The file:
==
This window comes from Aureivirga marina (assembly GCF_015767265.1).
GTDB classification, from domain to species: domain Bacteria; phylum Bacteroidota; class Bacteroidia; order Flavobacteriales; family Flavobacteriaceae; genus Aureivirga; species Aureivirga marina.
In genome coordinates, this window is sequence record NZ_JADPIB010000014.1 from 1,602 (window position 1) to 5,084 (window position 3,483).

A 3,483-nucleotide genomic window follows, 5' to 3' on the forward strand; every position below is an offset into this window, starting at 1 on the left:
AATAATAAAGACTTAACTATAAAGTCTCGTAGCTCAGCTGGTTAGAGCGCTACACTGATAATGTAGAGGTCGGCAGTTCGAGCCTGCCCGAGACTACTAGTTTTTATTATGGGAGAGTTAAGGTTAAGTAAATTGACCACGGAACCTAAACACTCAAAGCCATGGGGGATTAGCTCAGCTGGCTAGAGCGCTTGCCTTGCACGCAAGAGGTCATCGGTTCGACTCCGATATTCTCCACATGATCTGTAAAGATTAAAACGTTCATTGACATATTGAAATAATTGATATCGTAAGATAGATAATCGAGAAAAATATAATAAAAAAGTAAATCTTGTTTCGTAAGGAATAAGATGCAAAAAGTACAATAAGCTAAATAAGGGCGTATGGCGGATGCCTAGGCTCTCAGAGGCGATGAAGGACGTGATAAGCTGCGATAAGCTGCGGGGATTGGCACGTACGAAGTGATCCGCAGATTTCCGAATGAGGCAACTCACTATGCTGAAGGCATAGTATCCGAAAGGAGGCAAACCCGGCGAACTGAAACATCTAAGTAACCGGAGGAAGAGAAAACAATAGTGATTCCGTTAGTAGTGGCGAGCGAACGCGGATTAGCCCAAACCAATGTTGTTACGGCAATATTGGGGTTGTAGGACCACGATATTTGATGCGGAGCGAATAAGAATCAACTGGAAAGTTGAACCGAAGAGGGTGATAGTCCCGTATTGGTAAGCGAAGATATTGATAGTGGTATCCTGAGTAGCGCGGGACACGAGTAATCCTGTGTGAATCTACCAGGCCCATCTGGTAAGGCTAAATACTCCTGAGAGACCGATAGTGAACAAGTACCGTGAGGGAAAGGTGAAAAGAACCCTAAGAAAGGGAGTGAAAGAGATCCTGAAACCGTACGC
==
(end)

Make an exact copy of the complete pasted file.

This window comes from Aureivirga marina (assembly GCF_015767265.1).
GTDB classification, from domain to species: domain Bacteria; phylum Bacteroidota; class Bacteroidia; order Flavobacteriales; family Flavobacteriaceae; genus Aureivirga; species Aureivirga marina.
In genome coordinates, this window is sequence record NZ_JADPIB010000014.1 from 1,602 (window position 1) to 5,084 (window position 3,483).

A 3,483-nucleotide genomic window follows, 5' to 3' on the forward strand; every position below is an offset into this window, starting at 1 on the left:
AATAATAAAGACTTAACTATAAAGTCTCGTAGCTCAGCTGGTTAGAGCGCTACACTGATAATGTAGAGGTCGGCAGTTCGAGCCTGCCCGAGACTACTAGTTTTTATTATGGGAGAGTTAAGGTTAAGTAAATTGACCACGGAACCTAAACACTCAAAGCCATGGGGGATTAGCTCAGCTGGCTAGAGCGCTTGCCTTGCACGCAAGAGGTCATCGGTTCGACTCCGATATTCTCCACATGATCTGTAAAGATTAAAACGTTCATTGACATATTGAAATAATTGATATCGTAAGATAGATAATCGAGAAAAATATAATAAAAAAGTAAATCTTGTTTCGTAAGGAATAAGATGCAAAAAGTACAATAAGCTAAATAAGGGCGTATGGCGGATGCCTAGGCTCTCAGAGGCGATGAAGGACGTGATAAGCTGCGATAAGCTGCGGGGATTGGCACGTACGAAGTGATCCGCAGATTTCCGAATGAGGCAACTCACTATGCTGAAGGCATAGTATCCGAAAGGAGGCAAACCCGGCGAACTGAAACATCTAAGTAACCGGAGGAAGAGAAAACAATAGTGATTCCGTTAGTAGTGGCGAGCGAACGCGGATTAGCCCAAACCAATGTTGTTACGGCAATATTGGGGTTGTAGGACCACGATATTTGATGCGGAGCGAATAAGAATCAACTGGAAAGTTGAACCGAAGAGGGTGATAGTCCCGTATTGGTAAGCGAAGATATTGATAGTGGTATCCTGAGTAGCGCGGGACACGAGTAATCCTGTGTGAATCTACCAGGCCCATCTGGTAAGGCTAAATACTCCTGAGAGACCGATAGTGAACAAGTACCGTGAGGGAAAGGTGAAAAGAACCCTAAGAAAGGGAGTGAAAGAGATCCTGAAACCGTACGC